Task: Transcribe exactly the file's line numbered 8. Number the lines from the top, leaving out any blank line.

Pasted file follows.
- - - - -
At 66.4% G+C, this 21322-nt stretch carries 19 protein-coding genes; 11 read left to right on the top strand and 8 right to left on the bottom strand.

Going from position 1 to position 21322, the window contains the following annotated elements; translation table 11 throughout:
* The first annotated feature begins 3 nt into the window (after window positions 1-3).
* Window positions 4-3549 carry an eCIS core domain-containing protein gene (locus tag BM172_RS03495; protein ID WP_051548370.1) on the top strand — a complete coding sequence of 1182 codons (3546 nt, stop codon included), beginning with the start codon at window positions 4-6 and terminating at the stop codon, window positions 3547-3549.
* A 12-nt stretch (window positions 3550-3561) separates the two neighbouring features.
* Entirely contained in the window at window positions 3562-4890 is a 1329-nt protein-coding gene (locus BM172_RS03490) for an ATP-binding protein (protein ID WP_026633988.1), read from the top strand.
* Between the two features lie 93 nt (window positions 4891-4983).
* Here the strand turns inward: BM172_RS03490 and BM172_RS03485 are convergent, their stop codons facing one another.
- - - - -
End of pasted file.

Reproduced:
* Here the strand turns inward: BM172_RS03490 and BM172_RS03485 are convergent, their stop codons facing one another.